When I work with seniors transforming their home for extended seniors living, we follow a 6-step process. My Aging Well in Place program includes:
1. Video house analysis
A vital starting point. A video tour let’s me see what you’ve got now and how we can make things more senior friendly. Normally this tour is done in real time via a video cell call. It’s easy and highly effective.
2. Custom access ramp
A code-compliant wheelchair access ramp is necessary for most homes renovated for extended seniors living. What I provide is a full set of plans and a materials list like what you see below, except it’s made for your particular situation. Any carpenter can build the ramp based on this plan.
3. Custom shopping cart
This is where I go shopping for you. Naturally, you get to see the cart and make final buying decisions before you actually order anything. A custom shopping cart is an easy way for me to simplify the process of selecting the most appropriate products for your home from the entire (and massive) universe of seniors-living products.
4. Hiring a contractor
This is where a lot of people get nervous. You may have people who you trust to do the work, but even if you do, I’ll advise them on how to do the trickier parts of your renovation. And if you need help finding a good person, I’ll help with that, too. If you’re handy and able-bodied, I’ll work with you directly. If you need a contractor, I’ll advise both them and you.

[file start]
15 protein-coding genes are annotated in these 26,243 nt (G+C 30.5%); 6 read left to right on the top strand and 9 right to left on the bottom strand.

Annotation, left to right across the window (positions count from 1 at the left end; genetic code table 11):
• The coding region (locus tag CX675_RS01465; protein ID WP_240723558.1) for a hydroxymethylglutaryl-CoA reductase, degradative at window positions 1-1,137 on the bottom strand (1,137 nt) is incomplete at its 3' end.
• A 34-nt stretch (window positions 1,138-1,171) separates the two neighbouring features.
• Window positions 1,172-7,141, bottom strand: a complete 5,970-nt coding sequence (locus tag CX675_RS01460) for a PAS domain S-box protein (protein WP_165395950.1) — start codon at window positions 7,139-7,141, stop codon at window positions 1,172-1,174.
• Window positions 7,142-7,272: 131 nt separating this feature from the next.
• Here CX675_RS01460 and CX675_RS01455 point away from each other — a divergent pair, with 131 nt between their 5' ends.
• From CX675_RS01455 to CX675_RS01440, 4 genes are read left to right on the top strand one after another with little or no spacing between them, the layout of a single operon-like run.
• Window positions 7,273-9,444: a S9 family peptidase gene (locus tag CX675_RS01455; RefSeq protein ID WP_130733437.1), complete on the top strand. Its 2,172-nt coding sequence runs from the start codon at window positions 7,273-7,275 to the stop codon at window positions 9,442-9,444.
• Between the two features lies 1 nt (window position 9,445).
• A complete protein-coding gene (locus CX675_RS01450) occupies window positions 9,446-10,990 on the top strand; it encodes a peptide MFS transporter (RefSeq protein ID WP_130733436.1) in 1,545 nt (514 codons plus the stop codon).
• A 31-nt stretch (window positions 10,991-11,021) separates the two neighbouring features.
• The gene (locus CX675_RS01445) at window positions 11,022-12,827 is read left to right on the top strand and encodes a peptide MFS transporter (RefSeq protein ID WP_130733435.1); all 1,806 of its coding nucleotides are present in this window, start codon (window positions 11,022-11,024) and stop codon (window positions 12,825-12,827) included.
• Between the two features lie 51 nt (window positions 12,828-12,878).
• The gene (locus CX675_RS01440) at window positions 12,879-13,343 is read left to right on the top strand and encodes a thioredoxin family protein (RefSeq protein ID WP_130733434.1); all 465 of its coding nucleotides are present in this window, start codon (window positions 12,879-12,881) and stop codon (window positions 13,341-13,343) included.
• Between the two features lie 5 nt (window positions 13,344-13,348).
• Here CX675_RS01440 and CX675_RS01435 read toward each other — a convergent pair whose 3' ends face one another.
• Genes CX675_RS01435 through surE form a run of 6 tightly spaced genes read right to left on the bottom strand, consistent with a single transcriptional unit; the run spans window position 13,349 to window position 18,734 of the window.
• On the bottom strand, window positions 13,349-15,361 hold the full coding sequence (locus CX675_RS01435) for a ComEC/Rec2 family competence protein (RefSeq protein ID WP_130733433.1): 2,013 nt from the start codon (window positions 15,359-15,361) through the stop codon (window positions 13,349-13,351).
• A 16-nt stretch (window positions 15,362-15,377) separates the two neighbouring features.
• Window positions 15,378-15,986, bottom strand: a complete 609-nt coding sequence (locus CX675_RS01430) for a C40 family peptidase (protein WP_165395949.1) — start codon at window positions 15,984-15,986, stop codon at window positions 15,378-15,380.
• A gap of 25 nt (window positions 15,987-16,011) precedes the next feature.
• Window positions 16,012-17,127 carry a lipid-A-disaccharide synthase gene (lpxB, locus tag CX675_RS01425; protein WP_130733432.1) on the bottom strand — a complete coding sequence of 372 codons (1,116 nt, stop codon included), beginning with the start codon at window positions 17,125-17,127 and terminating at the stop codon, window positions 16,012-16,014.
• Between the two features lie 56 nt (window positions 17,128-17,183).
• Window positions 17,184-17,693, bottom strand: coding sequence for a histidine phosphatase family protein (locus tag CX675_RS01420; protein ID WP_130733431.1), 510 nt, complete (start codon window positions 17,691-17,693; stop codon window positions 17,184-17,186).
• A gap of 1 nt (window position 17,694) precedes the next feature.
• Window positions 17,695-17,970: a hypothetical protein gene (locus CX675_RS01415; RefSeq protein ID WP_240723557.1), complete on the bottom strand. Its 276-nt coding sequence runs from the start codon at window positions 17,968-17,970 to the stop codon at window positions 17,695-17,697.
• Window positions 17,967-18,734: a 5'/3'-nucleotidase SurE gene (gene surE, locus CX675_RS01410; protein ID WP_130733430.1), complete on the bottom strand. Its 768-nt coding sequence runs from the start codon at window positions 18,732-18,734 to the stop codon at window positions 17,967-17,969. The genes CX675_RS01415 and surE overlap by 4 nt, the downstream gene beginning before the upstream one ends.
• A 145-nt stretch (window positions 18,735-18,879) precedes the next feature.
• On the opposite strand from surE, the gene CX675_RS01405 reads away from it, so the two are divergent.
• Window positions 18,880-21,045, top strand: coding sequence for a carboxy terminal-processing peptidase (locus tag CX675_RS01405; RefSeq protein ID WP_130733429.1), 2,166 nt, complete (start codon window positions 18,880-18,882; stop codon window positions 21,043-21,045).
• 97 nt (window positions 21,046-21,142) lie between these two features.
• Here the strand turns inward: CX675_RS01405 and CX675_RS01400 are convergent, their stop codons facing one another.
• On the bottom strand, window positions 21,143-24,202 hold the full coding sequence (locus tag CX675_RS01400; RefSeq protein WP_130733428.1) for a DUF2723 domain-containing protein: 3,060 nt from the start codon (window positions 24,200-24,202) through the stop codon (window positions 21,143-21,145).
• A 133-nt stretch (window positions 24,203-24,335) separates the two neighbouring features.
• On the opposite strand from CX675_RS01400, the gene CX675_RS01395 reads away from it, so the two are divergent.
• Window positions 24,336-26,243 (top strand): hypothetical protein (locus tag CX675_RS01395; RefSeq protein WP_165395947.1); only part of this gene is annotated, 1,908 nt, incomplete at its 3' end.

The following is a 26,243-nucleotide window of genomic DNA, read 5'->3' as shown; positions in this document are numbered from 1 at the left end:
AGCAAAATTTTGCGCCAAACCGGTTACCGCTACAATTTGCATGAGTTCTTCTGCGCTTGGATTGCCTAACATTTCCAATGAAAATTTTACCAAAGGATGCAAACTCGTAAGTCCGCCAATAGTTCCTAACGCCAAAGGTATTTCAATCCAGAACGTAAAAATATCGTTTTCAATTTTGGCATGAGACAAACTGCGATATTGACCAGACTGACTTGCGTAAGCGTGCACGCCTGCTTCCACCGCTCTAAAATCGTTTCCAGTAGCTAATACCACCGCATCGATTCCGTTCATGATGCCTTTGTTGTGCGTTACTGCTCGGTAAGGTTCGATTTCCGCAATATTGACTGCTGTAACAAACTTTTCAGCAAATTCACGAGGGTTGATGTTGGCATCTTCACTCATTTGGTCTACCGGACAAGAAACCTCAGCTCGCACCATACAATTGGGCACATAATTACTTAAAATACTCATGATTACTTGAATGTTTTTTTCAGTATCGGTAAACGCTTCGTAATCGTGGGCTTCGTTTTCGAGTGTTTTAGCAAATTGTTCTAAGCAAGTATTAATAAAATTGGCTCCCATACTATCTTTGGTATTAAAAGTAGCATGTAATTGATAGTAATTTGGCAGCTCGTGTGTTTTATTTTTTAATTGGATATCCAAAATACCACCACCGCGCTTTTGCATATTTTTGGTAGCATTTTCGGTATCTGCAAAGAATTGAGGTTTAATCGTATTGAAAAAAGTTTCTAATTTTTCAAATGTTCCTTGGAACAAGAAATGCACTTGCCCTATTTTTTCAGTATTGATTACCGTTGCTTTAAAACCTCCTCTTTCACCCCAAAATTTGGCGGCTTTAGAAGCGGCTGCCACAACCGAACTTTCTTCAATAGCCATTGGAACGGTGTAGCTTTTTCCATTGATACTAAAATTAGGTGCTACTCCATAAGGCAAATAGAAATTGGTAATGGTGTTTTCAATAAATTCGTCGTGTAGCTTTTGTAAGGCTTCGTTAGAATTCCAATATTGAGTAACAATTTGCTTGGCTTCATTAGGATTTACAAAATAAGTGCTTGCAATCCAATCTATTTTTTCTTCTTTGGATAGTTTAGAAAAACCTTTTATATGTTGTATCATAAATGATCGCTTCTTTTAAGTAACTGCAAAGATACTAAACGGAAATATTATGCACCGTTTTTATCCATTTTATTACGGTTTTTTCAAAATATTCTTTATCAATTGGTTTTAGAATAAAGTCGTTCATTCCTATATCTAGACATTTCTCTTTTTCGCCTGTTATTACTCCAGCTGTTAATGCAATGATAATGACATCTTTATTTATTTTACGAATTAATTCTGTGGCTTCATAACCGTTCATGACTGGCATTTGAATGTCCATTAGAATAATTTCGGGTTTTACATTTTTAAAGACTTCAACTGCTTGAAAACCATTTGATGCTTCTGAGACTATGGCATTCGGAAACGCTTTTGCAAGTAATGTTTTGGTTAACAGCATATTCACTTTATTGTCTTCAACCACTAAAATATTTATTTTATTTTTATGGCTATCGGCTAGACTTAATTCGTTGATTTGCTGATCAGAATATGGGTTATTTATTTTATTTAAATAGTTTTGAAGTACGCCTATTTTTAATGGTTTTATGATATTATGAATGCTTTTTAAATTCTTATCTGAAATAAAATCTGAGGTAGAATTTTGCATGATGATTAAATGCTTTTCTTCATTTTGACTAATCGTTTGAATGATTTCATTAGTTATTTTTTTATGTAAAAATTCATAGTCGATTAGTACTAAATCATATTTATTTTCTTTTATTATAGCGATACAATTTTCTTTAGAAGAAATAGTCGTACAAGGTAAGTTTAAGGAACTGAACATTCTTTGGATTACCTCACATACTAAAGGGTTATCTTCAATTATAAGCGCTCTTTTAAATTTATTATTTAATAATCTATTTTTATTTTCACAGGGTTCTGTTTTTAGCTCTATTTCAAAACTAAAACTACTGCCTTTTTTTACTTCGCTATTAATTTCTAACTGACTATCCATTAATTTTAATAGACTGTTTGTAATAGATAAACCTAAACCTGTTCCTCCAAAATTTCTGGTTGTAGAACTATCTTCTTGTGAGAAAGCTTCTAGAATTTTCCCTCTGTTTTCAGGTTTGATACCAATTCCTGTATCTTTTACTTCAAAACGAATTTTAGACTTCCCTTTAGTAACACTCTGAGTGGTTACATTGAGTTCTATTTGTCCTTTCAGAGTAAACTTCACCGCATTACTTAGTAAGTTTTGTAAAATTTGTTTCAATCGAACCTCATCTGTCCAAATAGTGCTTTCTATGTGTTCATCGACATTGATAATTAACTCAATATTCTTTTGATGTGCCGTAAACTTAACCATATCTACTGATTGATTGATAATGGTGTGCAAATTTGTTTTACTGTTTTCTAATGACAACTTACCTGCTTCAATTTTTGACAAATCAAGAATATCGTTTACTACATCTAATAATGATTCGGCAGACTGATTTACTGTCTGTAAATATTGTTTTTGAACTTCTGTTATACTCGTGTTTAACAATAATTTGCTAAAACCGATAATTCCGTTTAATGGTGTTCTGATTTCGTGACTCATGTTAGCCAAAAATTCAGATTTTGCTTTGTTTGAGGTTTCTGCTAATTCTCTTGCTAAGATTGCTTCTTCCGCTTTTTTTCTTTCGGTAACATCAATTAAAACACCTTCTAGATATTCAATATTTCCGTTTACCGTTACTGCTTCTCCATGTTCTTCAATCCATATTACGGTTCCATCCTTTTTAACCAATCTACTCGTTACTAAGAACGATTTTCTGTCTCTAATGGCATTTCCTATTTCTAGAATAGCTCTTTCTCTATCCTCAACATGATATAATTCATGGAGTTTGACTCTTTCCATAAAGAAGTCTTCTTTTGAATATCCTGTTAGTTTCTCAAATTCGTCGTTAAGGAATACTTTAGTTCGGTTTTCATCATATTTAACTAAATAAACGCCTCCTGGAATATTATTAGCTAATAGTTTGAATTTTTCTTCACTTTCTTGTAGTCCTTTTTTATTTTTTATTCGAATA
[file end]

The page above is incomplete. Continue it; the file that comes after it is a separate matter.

5. Online course
This is an evolving online resource that provides the basis for our work together. It’s a reference guide for you about best practices that you or your contractor should follow, including technical details for getting things done right. Grab rail installation; accessible shower design; electronic monitoring systems and much more covered in the course.
6. One-on-One Until-It’s-Done
Each renovating for seniors project is unique, and I’ll continue working with you until you’re satisfied. Video coaching sessions work well for this kind of thing, and when I’m helping more than one person at a time we do this as a group Zoom call. I find there’s useful cross-pollination that happens when a small group of seniors get together facing the same kinds of challenges. You also have one-on-one email and phone access to me as the project unfolds.
Renovating properly for aging well at home is not cheap, but it’s typically much less costly than even a few years of institutional care. Renovation for seniors living just like a combination lock. You need to have all the elements just right for the lock to open. Similarly, you need to have a number of features in place in your home before true extended seniors living can happen.
It can cost $10k to $50k for a full senior-living renovation, but saving money is one of the things I help people do –saving money on the actual work. I do this by selecting products that avoid waste and false starts and construction approaches that actually do the job. Also, for most people, the ability to stay out of the nursing home offers huge savings.
My fee for working with you to transform your home is $3000. That’s not cheap and I wish I could do it for less. The thing is, there’s considerable amount of work and time at my end and I commit to completing a true transformation with you. In practice our work together will probably unfold over a period of months.